Jeffrey Rosen On Virtue And Learning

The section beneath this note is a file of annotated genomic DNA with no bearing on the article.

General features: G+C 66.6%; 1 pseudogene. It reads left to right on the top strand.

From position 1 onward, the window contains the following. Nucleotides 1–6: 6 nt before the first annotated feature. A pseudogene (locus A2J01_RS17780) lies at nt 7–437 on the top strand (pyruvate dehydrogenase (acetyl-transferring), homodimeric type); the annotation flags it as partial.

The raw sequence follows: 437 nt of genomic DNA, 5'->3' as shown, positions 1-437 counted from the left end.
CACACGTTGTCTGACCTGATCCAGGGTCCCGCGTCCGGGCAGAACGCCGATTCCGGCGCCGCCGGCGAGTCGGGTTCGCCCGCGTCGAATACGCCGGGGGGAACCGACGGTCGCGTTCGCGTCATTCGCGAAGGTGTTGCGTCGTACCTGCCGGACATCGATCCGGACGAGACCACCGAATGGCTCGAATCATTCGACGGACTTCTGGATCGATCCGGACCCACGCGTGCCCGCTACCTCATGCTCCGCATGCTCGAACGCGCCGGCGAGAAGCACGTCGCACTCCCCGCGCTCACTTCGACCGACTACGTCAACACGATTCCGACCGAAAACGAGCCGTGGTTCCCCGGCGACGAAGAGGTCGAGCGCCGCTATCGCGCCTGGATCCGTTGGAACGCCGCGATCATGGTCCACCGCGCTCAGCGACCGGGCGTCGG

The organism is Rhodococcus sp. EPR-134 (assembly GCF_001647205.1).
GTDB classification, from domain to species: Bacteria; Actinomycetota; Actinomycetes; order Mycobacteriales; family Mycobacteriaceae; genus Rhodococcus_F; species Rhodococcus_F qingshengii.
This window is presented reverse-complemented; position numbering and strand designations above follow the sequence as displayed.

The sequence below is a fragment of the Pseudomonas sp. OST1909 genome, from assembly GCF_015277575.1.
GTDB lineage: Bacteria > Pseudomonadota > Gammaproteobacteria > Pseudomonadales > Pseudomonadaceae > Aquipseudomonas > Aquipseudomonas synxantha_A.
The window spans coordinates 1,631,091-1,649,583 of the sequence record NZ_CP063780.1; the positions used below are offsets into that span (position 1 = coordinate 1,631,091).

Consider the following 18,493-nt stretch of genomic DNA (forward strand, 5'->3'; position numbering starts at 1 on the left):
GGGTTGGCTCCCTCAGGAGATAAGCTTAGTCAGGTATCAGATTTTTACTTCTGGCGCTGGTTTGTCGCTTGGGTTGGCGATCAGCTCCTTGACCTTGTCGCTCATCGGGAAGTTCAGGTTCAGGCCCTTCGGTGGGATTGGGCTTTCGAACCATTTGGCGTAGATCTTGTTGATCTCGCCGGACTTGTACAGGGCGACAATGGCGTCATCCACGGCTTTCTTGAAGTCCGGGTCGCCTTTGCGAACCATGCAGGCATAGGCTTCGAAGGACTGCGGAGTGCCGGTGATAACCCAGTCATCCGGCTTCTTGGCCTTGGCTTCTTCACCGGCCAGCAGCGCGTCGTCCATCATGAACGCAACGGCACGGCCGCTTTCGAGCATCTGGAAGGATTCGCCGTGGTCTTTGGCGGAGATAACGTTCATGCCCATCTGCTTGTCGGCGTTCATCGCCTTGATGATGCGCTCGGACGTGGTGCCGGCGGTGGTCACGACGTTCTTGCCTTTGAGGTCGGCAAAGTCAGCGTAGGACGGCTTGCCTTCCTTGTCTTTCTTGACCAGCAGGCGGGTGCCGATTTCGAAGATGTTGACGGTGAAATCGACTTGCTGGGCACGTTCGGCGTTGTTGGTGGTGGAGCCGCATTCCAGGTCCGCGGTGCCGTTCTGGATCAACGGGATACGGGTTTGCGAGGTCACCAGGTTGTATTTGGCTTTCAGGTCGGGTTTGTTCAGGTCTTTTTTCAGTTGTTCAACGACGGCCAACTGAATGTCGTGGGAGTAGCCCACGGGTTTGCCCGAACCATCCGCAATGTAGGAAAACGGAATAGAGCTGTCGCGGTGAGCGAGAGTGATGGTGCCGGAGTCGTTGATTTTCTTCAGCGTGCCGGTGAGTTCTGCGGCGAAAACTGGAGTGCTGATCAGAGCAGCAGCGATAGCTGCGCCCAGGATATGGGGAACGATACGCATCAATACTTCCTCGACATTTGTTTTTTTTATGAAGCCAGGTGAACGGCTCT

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This is a free preview of a paid episode. To hear more, visit Jeff is the president and CEO of the National Constitution Center, where he hosts “We the People,” a weekly podcast of constitutional debate. He is also a professor of law at the George Washington University Law School, and a contributing editor at The Atlantic. A former house-mate of mine and friend for 40 years, Jeff began his journalistic career writing some stellar essays on the Supreme Court in the TNR when I was editor. The author of many books, his new one is The Pursuit of Happiness: How Classical Writers on Virtue Inspired the Lives of the Founders and Defined America. You can listen right away in the audio player above (or on the right side of the player, click “Listen On” to add the Dishcast feed to your favorite podcast app). For two clips of our convo — on the transcendence of deep reading in the age of distraction, and the hypocrisy of many Founding Fathers on slavery — pop over to our YouTube page. Other topics: growing up in NYC with a father who’s a renowned hypnotherapist and a mother who’s a social worker; educated at the Dalton School — “a beacon of liberalism”; reconciling faith with reason; the intellectual tradition in Catholicism; God as reason (logos); Jeff’s deep reading during Covid; Seneca’s essays on time; Cicero’s treatise on old age; Aurelius’ Meditations; Ben Franklin’s 13 virtues; temperance and prudence; Socrates; Plato; Aristotelian balance; Pythagorus; Blazing Saddles; “without virtue happiness cannot be”; Jefferson’s 12 virtues; his rank racism and contradictions over liberty; Sally Hemings; George Wythe freeing his slaves; the Founders building a new society based on ancient wisdom; Cicero at the center of that project; the Bhagavad Gita; the Stoics as Taoist; John Adams as tempestuous and striving for humility; treating his brilliant wife as his equal; making up with his enemies (e.g. Jefferson); Madison and the Federalist Papers; Douglass teaching himself to read; Freud and the substitute of character for personality; delayed gratification; “everything goes to s**t in the Sixties”; Gen Z’s pursuit of happiness ending in anxiety; the quiet life of the 18th century vs the “dazzling array of distractions” today; regaining concentration through deep reading; how all the great books of the ancient world are free online; balance, deliberation, and equanimity as keys to good government; the preternatural calm of Obama; the danger of demagogues; Trump as the anti-Christ of liberal democracy and the antithesis of the Founders. Browse the Dishcast archive for an episode you might enjoy (the first 102 are free in their entirety — subscribe to get everything else). Coming up: Rob Henderson on class and “luxury beliefs,” Christian Wiman on resisting despair as a Christian, George Will on Trump and conservatism, Abigail Shrier on why the cult of therapy harms children, Adam Moss on the artistic process, and Richard Dawkins on religion. Please send any guest recs, dissents, and other pod comments to [email protected].
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